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Europe’s top leagues and UEFA to Super League enthusiasts: Enough is enough

LaLiga's logo / BRIAN ACH/GETTY IMAGES
LaLiga's logo / BRIAN ACH/GETTY IMAGES
LaLiga’s logo / BRIAN ACH/GETTY IMAGES

With several clubs wanting to establish a so-called Super League for the elitists of the European leagues, the leagues themselves and UEFA have released a joint statement condemning the idea.

For a while now, several clubs have been talking about establishing what would be called the Super League, for the absolute top teams of European football. The league would be another competition, but would then go against the already existing competitions for those teams, both domestically and in terms of football across Europe. Moreover, the idea is that it would be a closed league – a VIP tournament, in a sense.

Thus, UEFA, the English Premier League, the Royal Spanish Football Federation (RFEF) and LaLiga, as well as the Italian Football Federation (FIGC) and Lega Serie A, have released a joint statement, with the support of FIFA and ‘all of’ UEFA’s member associations, condemning the idea, and highlighting the consequences of such an establishment.

The associations in this statement deem the idea one ‘founded on self-interest of a few clubs, at a time when society needs solidarity more than ever’, partly referring to the on-going COVID-19 pandemic and the subsequent consequences it has had on clubs and players around the world.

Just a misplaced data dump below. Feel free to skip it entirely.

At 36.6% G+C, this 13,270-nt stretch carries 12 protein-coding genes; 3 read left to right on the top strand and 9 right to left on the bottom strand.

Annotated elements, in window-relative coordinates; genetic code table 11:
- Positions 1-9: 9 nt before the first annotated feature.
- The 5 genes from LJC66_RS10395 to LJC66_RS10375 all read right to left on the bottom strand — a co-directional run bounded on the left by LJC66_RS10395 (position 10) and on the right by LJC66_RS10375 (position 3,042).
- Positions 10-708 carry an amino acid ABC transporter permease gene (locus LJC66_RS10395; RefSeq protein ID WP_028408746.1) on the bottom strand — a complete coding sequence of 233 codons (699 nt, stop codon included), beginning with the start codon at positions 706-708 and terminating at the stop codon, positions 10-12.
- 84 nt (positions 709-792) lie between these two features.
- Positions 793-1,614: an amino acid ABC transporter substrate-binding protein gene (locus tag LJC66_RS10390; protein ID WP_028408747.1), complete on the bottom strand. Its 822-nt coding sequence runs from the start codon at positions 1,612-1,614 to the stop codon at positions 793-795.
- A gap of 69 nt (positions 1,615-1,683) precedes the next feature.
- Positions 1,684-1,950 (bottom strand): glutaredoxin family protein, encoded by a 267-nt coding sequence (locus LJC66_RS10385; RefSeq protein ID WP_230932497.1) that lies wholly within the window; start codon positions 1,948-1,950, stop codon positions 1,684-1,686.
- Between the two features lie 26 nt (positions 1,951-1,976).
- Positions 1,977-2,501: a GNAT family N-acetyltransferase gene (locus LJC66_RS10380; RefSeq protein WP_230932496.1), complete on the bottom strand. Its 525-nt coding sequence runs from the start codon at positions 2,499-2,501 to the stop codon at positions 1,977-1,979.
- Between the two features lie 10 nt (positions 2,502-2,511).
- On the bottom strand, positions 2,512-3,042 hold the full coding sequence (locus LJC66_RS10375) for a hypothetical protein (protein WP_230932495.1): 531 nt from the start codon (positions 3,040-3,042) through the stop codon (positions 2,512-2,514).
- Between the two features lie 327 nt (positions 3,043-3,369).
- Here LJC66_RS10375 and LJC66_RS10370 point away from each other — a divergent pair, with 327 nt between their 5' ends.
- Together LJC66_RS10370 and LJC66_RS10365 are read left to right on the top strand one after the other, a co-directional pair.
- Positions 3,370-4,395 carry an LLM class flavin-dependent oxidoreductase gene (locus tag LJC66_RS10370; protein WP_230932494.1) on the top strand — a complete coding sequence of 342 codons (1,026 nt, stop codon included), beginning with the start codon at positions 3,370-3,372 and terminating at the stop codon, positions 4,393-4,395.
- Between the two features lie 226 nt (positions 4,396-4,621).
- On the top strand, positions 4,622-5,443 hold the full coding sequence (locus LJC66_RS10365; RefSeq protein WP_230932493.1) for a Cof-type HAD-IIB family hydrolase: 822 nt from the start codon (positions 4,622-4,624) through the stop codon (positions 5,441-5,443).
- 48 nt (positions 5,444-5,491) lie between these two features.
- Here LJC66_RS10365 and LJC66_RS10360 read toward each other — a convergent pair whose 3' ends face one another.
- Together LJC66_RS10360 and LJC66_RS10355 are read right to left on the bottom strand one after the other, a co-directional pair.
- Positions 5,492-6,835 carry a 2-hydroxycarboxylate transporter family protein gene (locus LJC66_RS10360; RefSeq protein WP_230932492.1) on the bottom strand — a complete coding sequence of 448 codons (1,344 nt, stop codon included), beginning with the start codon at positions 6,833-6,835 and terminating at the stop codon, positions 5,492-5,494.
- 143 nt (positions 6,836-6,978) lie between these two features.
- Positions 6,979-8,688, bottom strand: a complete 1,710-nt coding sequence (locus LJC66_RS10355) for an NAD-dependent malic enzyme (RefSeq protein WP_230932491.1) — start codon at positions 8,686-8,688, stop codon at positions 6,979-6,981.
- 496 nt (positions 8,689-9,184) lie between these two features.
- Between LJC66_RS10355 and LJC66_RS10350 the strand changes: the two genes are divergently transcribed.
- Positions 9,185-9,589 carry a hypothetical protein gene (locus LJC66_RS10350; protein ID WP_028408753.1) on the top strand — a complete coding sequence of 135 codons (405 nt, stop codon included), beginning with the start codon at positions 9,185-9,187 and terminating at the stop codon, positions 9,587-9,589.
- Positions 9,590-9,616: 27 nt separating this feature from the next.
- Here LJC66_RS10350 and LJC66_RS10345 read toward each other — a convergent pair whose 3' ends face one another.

Moreover, the associations behind the joint statement are against the idea, as they feel it fundamentally goes against football, which is ‘based on open competitions and sporting merit’.

The associations involved in the statement reiterate that they will consider all the means available, both sporting means as well as judicial ones, to prevent the Super League concept from materializing. They also add that clubs that partake in the Super League will be banned from any other competition, whether domestic, European or ‘at world level’, and that players involved could be denied the opportunity to represent their national teams.

To conclude the statement, the associations thank the clubs in other countries, especially French and German clubs, who ‘have refused to sign up’ to the closed league system. The statement ends with a call of action:

‘We call on all lovers of football, supporters and politicians, to join us in fighting against such a project if it were to be announced. This persistent self-interest of a few has been going on for too long. Enough is enough.’

After the statement was released, president of LaLiga, Javier Tebas, published a post on Twitter reiterating his stance against the idea:

“Finally the “gurus” of the superleague PowerPoint are exiting the darkness of the bar at 5AM, intoxicated with selfishness and a lack of solidarity. UEFA and European Leagues and LaLiga have been preparing, and they [the ‘gurus’] will get their answer,” Tebas wrote on Twitter on Sunday afternoon.

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